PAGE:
A Brief History of Music Education in America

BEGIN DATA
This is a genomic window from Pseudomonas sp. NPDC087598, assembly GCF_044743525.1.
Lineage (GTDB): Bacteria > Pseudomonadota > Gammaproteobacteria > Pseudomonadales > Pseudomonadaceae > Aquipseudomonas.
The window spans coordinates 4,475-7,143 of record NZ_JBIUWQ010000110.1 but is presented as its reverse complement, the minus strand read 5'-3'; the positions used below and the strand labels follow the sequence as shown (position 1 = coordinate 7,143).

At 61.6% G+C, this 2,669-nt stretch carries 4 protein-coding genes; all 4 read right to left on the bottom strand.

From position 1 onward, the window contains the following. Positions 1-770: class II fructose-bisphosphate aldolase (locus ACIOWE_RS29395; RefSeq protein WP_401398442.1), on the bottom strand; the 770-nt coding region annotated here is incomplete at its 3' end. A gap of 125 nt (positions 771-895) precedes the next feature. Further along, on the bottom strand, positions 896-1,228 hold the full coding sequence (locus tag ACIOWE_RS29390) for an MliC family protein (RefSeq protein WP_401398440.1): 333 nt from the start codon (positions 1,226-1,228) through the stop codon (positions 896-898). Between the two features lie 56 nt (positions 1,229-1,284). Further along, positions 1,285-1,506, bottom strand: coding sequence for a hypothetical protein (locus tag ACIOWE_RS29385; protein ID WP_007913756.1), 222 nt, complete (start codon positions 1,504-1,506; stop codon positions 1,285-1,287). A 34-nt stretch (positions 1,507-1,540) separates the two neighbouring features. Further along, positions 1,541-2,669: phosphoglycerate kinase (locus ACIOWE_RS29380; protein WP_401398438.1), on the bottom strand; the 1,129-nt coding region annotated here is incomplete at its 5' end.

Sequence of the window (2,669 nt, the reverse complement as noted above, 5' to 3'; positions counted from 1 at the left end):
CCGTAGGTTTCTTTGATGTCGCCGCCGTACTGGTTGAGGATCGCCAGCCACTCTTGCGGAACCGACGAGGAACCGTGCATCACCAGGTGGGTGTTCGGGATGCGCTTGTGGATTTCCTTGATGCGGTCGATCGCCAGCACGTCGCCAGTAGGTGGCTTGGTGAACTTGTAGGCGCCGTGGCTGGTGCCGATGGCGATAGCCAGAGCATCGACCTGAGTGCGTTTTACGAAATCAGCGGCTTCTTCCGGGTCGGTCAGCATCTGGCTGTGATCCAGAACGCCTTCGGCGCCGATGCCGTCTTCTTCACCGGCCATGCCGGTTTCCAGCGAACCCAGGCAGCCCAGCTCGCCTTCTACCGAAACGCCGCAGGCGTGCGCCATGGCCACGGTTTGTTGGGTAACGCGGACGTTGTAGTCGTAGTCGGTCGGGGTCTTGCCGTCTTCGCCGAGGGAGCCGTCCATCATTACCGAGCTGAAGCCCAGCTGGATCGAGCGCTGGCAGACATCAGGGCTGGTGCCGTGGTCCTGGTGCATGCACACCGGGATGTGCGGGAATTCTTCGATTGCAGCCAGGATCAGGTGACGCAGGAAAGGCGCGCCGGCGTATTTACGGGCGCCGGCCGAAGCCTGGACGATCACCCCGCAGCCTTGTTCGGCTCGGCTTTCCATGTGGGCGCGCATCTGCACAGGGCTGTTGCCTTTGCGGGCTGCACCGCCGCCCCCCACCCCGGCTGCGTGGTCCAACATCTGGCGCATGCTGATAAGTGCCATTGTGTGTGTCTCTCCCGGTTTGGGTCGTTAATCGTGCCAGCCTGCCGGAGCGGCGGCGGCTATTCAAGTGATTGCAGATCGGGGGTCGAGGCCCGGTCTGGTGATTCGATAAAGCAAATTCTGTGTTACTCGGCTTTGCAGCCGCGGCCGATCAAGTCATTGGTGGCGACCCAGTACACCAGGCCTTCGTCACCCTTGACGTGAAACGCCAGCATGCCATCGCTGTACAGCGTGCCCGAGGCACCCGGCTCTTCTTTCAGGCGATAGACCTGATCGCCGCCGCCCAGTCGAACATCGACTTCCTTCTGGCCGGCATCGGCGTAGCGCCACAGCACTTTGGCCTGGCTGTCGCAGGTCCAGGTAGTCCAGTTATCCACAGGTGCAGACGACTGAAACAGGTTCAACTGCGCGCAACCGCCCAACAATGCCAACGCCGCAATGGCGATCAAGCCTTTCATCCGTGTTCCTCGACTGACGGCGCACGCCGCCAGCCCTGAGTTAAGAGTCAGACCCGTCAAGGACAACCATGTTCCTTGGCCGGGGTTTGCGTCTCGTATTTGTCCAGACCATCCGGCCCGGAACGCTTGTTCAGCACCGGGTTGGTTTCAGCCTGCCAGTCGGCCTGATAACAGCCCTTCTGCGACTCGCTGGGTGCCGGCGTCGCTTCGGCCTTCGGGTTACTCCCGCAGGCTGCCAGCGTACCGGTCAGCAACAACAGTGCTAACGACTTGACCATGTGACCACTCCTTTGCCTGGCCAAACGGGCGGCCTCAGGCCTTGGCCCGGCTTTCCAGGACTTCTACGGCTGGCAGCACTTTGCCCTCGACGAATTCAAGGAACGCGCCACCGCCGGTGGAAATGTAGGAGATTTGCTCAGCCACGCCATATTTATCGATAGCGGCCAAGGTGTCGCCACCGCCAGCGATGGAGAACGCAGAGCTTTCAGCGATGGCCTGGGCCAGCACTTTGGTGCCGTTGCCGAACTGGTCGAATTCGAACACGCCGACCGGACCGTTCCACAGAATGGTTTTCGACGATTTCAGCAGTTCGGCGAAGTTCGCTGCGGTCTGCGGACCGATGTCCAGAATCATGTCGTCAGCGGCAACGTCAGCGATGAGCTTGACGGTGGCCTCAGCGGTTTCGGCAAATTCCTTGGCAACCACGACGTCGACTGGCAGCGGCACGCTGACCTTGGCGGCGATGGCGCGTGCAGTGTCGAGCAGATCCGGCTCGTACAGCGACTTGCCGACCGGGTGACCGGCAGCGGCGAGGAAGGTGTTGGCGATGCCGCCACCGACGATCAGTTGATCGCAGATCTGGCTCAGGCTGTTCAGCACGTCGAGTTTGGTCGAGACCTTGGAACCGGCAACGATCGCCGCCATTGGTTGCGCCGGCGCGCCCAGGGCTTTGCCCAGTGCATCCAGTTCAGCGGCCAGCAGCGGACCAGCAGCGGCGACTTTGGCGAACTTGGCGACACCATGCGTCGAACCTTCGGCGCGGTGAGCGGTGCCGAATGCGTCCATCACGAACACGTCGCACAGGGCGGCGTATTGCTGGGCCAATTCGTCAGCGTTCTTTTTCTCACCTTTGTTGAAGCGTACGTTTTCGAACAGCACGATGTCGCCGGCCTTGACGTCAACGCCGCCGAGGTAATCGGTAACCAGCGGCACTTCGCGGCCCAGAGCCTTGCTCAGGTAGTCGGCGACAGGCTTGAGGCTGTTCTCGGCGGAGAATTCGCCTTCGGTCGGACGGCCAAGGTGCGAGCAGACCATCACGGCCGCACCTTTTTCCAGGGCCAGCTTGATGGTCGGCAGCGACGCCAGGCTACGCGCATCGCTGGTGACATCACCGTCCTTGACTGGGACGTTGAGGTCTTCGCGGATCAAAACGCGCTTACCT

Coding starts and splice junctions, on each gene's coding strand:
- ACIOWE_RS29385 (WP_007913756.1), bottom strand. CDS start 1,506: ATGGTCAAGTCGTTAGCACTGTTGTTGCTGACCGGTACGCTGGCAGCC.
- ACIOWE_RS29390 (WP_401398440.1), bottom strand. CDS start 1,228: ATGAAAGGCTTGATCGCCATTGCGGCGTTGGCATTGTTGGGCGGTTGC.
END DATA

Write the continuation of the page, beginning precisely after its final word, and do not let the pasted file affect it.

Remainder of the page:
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<ol><li> 1. B R I A N D . E B I E , P H . D A Brief History of Choral Music Education In The United States (concluding with a brief look at current trends in music education) </li><li> 2. Group Singing in Colonial America (1600-1800) 1620-Pilgrims established the Plymouth Colony in America. They brought with them Henry Ainsworths Book of Psalms, containing 39 psalm songs. 1630-The Puritans established the Massachusetts Bay Colony and brought Stemhold and Hopkins Whole Book of Psalms. 1639-The Puritans were dissatisfied with some of the translations and number of meters in the Sternhold and Hopkins Psalm Book, so they published the Bay Psalm Book. </li><li> 3. The Whole Book of PsalmesAinsworth </li><li> 4. Singing by Rote vs. Note 1630-A common practice in the early colonial church was rote singing. Rote singing was accomplished by a process called lining out, where a priest would sing a line of psalm to the congregation, and they would repeat it. 1720-The importance of reading music became apparent when Thomas Symmes wrote a pamphlet entitled: The Reasonableness of Regular Singing or Singing by Note. 1723-Symmes suggested the establishment of Singing Schools to improve the musical skills of the church populace. 1721- Cotton Mather delivers a sermon entitled The Accomplished Singer. The process for lining out is outlined. </li><li> 5. The Accomplished Singer Cotton Mather </li><li> 6. Music Textbooks John Tufts John Tufts wrote the Introduction to the Singing of Psalm Tunes. It was the first American music textbook. The selling of this book was considered the beginning of organized music education in the United States. </li><li> 7. William Billings William Billings (October 7, 1746 September 26, 1800) is regarded as the first American choral composer Billings was involved in teaching singing schools throughout his life. Billings' work was very popular in its heyday, but his career was hampered by the primitive state of copyright law in America at the time. By the time the copyright laws had been strengthened, it was too late for Billings: the favorites among his tunes had already been widely reprinted in other people's hymnals, permanently copyright-free. From Wikipedia: William Billings </li><li> 8. The Singing Masters Assistant Billings </li><li> 9. The Singing School Movement 1725-1800s The Singing School Movement Flourished during the Great Awakening, which can best be described as a revitalization of religious piety that swept through the American colonies between the 1730s and the 1770s. Religions growing out of the Second Great Awakening are the Churches of Christ, Christian Church (Disciples of Christ), The Church of Jesus Christ of Latter-day Saints (Mormons), the Seventh-day Adventist Church, and the Evangelical Christian Church in Canada. Singing Schools, operated by itinerant music teachers, taught people to sing by note. They used a four syllable system called fa-sol-la to teach sight-singing skills. </li><li> 10. Second Great Awakening: LDS Hymnal, 1835 </li><li> 11. Music In The Schools 1787-1789- Ratification of the Constitution by the states reflected ideas of education as a function of government. August 24, 1830- After observing the instructional principles of Johann Heinrich Pestalozzi, William Channing Woodbridge (also a signer of the US Constitution) delivered a speech entitled On Vocal Music as a Branch of Common Education to the American Institute of Instruction. Click the link above to read more </li><li> 12. Music in the Schools 1831- Elam Ives and Lowell Mason publish the Juvenile Lyre, which Mason described as the first school song book published in this country. 1832- Lowell Mason, George Webb and other Boston musicians founded the Boston Academy of Music. </li><li> 13. The Juvenile Lyre1835 </li><li> 14. Lowell Mason The Boston Academy of Music was dedicated to improving the quality of music in the church and promoting general music education. The Manual of the Boston Academy of Music for Instruction in the Elements of Vocal Music on the System of Pestalozzi, a translation of an earlier German publication, was published under Masons name and became the official text for the academys music teacher training course. Boston Academy, the countrys leading independent music education institution, offered instruction for adults and children, but its leaders were strongly in favor of music in common school. </li><li> 15. The First Vocal Music Program in a public school Boston Academy associates and other prominent citizens submitted two proposals to the Massachusetts School Board urging that vocal music instruction be made part of the primary school curriculum. Following the second proposal (1837) the board agreed to an experimental inclusion of vocal music at Hawes Primary School. Lowell Mason volunteered his services as an instructor. 1838- The Boston School Board voted to include music in public elementary schools, marking the first time in American history that music was officially given a place in the school curriculum. 1838-1860- 50 other school districts follow Bostons example. </li><li> 16. Curricular Development 1870- Luther Whiting Masons graded music series entitled The National Music Course was published and became a model for future graded series. Considered the founder of School music methodology. Recognized for his instruction materials for early grades. Many music education textbooks today have their roots in Masons original works. </li><li> 17. National Music CourseLuther Whiting Mason </li><li> 18. Other Popular Music Courses 1885- The Normal Music Course, co authored by Hosea Edson Holt and John Wheeler Tufts, was published and became the standard for school music series by 1893. The Natural Music Course, by Thomas Tapper and Frederick Ripley was published containing some new and innovative approaches to simplify instruction. </li><li> 19. Frances Elliott Clark 1891 music supervisor at Monmouth, Illinois. she began giving a series of ten minute lectures before her choir rehearsals on topics such as the Rise of Opera, J.S.Bach, Chopin, and living composers. These were some of the first efforts of teaching music appreciation. 1903 Supervisor of Music in the schools. While in Milwaukee she organized children's music programs at the elementary level to teach children how to sing and read music. She also pioneered a plan to encourage ear-training at the kindergarten level. Interested in technology and formed a strong relationship with the Victor Talking Machine company. Pioneered the use of using recordings in the classroom to teach music. Used the phonograph as an educational tool, allowing students to hear music they were singing performed by professional musicians. Under her leadership music of the world as well as American folk songs were recorded for use in the classroom. </li><li> 20. Frances Elliott Clark Her work with the Victor record company led to the Victor Company publishing its first educational catalog in 1911 and she endorsed one of the first music appreciation books, What We Hear in Music, by Anne Faulkner, a member of the Victor staff. Source: http://www.public.asu.edu/~aajth/history/clark~f.c/clark~f.c.html </li><li> 21. MENC / NAfME The National Association for Music Education (NAfME) is an organization of American music educators dedicated to advancing and preserving music education and as part of the core curriculum of schools in the United States. Founded in 1907 as the Music Supervisors National Conference (MSNC), the organization was known from 1934 to 1998 as the Music Educators National Conference (origin of the MENC acronym). From 1998 to 2011 it was known as "MENC: The National Association for Music Education." On September 1, 2011, the organization changed its acronym from MENC to NAfME. On March 8, 2012, the organization's name legally became National Association for Music Education. The acronym "NAfME" is used. With more than 130,000 members, NAfME headquarters are located in Reston, Virginia. From Wikipedia: MENC </li><li> 22. Contemporary Music Education in America 1959-American Association of School Administrators expresses support for more complete curriculum including arts instruction. 1962- MENC works to change perception in music as non- academic. Theme of biennial meeting is The Study of Music: An Academic discipline. 1965- National Assessment of Educational Progress develops music objectives (later evolved into the National Standards) 1967- Tanglewood Symposium, sponsored by MENC to discuss and define the role of music education. Results in the Tanglewood Declaration. </li><li> 23. Contemporary Music Education in America 1983- A Nation at Risk: The Imperative for Educational Reform echoes reform cry from post-Sputnik philosophies that focused on the subjects of math and science. Includes the arts and music as fundamental subject areas. 1985- National Board for Professional Teaching Standards instituted. MENC introduces Professional Certification Program. 1994-Goals 2000 (Improving Americas Schools Act) legislation passes. MENC introduces National Standards for Music Education. </li><li> 24. Contemporary Music Education in America 1994-Goals 2000 (Improving Americas Schools Act) legislation passes. MENC introduces National Standards for Music Education. 2001- No Child Left Behind (NCLB) act Former Secretary of Education Rod Paige wrote in 2004 to superintendents that the arts, perhaps more than any other subject, help students to understand themselves and others, whether they lived in the past or are living in the present. asdf </li><li> 25. Contemporary Music Education in America NCLB has not typically benefited arts education programs. The long-term effects of NCLB are not yet evident, but the short-term effects have been detrimental to all nontested subjects, especially those courses that are typically considered electives. ARTS EDUCATION POLICY REVIEW, 111: 47, 2010 Some principals strive to hire arts teachers who are trained in reading and mathematics integration. This trend could endanger the arts, especially music, from being recognized as a distinct and separate subject matter with its own skills and concepts. ARTS EDUCATION POLICY REVIEW, 111: 47, 2010 </li><li> 26. Contemporary Music Education in America Common Core The Common Core State Standards Initiative is an educational initiative in the United States that details what K12 students should know in English language arts and mathematics at the end of each grade. The potential for music knowledge to be used extensively as part of instruction exists, however, information on actual implementation is scarce. See the College Board Report on Arts Education and Common Core. </li><li> 27. Conclusion There is always a danger that music education and other arts will be relegated to the sidelines in favor of math and science and more standardized testing. Despite countless studies indicating significant positive correlations between music study and academic achievement, well being, emotional health, and more, because the arts are subjective and better measured in the affective domain, they will lose ground to even more math and science. In the 58 years since Sputnik, and Admiral Hyman Rickovers report on the state of American education, music has had to fight for its place in the school. This is not likely to change. Communities, parents, teachers, and supportive administrators are key to keeping the programs alive in public schools. A Principal supportive of music education, along with good teaching is without equal in enabling the endurance of successful programs. </li></ol>